At the beginning of the new year, the currency decline of these five countries is difficult to stop!
Since the beginning of the new year, the currencies of several emerging market countries, such as Turkey, the Philippines, Lebanon and Nigeria, have fallen all the way, seriously undermining market confidence. For foreign trade enterprises exporting to these countries, please pay attention to the collection risk!
The Turkish Lira continued to fall and the inflation rate hit a 19 year high
Since 2021, the Turkish Lira has continuously depreciated against the US dollar, reaching record lows. After entering 2022, the situation did not seem to improve. On January 6, the Turkish Lira fell 1% against the US dollar to below 13.80.
According to the official data released on Monday, Turkey's annual inflation rate rose at the fastest rate in 19 years, reaching 36.08% in December 2021. The Turkish Bureau of Statistics said that the consumer price index rose 13.58% month on month in December, which further weakened people's purchasing power. Data show that the annual increase in food prices reached 43.8%.
The report points out that Turkey's annual inflation rate has reached a new high since September 2002. Referring to the inflation rate released on Monday, Turkish President Recep Tayyip Erdogan said: "for whatever reason, we regret that citizens are facing such a situation. We are determined to break the bottleneck of inflation and restore the inflation rate to single digits as soon as possible."
Reported that under Erdogan's pressure, the Turkish central bank cut key interest rates last September. Since then, the inflation rate in Turkey has been rising, and the Turkish Lira has fallen to a new low. The report also said that the devaluation of the lira made imported goods, fuel and daily necessities more expensive, and many of Turkey's 84 million people could not afford food and other necessities of life. Many people have been buying foreign currency and gold to protect their savings.
An independent inflation research group composed of scholars and former government officials believes that the inflation rate in 2021 will reach 83%, much higher than the official data. The group said that consumer prices rose 19.35% in December 2021 compared with November.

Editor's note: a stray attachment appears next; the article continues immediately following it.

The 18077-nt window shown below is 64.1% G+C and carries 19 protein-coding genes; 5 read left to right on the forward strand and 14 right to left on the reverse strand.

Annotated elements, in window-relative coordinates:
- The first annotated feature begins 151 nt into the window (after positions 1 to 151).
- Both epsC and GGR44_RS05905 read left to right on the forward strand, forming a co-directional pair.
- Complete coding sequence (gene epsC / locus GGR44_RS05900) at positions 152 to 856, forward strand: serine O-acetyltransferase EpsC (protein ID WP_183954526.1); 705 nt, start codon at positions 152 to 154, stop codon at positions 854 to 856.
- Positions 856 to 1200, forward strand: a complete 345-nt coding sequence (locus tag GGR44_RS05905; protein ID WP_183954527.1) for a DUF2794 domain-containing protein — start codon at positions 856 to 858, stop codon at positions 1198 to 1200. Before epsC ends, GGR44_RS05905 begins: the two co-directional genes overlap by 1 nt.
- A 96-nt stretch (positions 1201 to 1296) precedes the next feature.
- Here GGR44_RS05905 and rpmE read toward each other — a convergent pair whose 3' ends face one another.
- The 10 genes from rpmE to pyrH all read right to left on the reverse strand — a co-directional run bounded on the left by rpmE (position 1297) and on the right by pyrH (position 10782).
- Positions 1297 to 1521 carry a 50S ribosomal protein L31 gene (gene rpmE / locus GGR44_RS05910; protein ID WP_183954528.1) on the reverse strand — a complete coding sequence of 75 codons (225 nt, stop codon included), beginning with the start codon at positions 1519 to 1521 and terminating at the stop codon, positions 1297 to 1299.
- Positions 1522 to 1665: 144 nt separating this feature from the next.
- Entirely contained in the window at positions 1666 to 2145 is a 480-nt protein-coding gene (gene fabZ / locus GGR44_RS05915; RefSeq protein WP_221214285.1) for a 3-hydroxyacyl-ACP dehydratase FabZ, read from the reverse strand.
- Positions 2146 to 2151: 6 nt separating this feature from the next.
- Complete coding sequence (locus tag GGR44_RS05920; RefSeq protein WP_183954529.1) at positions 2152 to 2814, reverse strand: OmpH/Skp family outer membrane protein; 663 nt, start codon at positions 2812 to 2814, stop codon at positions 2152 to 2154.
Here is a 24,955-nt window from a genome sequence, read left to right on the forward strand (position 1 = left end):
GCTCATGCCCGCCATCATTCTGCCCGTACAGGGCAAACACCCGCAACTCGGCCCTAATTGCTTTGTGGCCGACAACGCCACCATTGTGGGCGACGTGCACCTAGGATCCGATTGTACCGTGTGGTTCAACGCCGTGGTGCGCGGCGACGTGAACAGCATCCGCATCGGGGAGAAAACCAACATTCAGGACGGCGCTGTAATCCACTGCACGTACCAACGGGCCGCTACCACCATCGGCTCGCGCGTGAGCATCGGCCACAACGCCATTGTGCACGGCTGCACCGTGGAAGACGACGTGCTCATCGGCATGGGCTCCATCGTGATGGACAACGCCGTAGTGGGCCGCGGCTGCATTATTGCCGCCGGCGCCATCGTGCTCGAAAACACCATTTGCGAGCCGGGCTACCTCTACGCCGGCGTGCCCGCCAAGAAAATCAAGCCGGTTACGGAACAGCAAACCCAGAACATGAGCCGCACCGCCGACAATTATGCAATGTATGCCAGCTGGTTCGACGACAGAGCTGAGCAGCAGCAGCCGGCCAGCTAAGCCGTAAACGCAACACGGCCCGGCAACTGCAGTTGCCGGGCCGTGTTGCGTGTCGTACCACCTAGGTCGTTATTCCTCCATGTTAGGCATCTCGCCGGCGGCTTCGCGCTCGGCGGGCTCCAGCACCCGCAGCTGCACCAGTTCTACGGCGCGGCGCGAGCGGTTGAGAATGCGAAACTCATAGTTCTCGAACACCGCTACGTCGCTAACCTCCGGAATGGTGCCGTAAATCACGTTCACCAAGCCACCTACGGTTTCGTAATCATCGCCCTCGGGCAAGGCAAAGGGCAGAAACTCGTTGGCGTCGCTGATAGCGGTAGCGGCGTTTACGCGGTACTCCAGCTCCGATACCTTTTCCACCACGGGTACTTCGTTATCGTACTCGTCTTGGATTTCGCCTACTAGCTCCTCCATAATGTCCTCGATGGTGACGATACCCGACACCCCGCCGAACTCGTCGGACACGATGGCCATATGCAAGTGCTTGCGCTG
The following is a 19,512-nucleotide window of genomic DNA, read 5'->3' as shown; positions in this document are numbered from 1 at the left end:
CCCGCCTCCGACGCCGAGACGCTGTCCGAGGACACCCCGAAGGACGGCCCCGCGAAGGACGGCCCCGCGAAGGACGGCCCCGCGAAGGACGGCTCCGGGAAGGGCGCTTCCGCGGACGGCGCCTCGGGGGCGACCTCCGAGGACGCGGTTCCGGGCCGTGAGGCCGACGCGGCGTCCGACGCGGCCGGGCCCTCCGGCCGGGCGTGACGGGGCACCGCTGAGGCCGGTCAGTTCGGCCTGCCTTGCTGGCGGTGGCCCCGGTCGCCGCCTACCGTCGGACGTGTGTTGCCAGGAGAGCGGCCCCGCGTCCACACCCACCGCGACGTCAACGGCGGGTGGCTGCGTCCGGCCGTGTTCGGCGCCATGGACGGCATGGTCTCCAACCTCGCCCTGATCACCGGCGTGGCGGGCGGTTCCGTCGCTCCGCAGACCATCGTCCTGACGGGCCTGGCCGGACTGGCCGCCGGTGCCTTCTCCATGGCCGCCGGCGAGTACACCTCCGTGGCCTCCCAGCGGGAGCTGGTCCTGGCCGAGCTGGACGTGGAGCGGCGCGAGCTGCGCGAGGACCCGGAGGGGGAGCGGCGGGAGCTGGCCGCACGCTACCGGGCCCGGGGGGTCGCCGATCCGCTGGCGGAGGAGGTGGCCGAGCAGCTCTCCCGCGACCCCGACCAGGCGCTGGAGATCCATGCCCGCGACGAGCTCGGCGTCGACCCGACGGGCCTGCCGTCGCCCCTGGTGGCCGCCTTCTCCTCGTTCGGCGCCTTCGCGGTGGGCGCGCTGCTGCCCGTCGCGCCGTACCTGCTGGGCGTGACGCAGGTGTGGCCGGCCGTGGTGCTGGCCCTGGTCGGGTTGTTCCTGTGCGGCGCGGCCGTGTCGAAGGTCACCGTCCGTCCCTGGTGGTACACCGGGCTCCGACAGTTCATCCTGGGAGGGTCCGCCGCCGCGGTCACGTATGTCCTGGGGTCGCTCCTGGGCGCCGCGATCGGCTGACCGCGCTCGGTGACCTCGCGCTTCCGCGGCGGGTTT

The Philippine peso is the worst performing emerging Asian currency, and enterprises hope to recover in 2022
As the seasonal boost from remittances faded, the Philippine Peso changed from the best currency in December to the worst performing emerging Asian currency. Strategists believe that the decline will continue.
Recently, the Philippine Peso fell by about 2%, erasing all the gains in the first three weeks of December, which made the peso outstanding in the region. Nomura Holdings Inc. and Barclays PLC. Expect more losses in the peso in the coming months. The Philippine Peso faces dovish resistance from the central bank. The central bank kept the interest rate unchanged last month. Central bank governor diocano said that the Central Bank of the Philippines is ready to maintain a loose monetary policy position to support economic recovery, which is in sharp contrast to the interest rate hike set by the Federal Reserve in 2022. It may also face pressure from a growing current account deficit.
According to the Philippine Star, since 2021, large Philippine commercial groups and listed companies have been continuously impacted by the epidemic, and many commercial giants have to accept the new normal of struggling to survive for another year; Economic activities such as retail, consumer spending and mergers and acquisitions were generally weak.
However, many people in the industry still have hopes for economic recovery in 2022. Ayala group achieved a net income of 19.4 billion pesos in the first three quarters of last year, with a year-on-year increase of 70%, and most of its business operations have improved. Fernando zobel de Ayala, President and CEO of Ayala, said that the continuously improved business environment reflects the adjustment of institutions to adapt to the new normal of the epidemic in more than a year. He said that with the continuous improvement of vaccination rate, he expected the Philippine economy to further open up and continue its good momentum.
Lance gokongwei, President and CEO of JG summit holdings, said he was optimistic about the prospects and expected to recover in 2022 and return to the pre epidemic level in 2023. Ty group expressed confidence that the Philippine economy will return to 6% growth rate, not only because of the election season, but also because the global economy is generally good.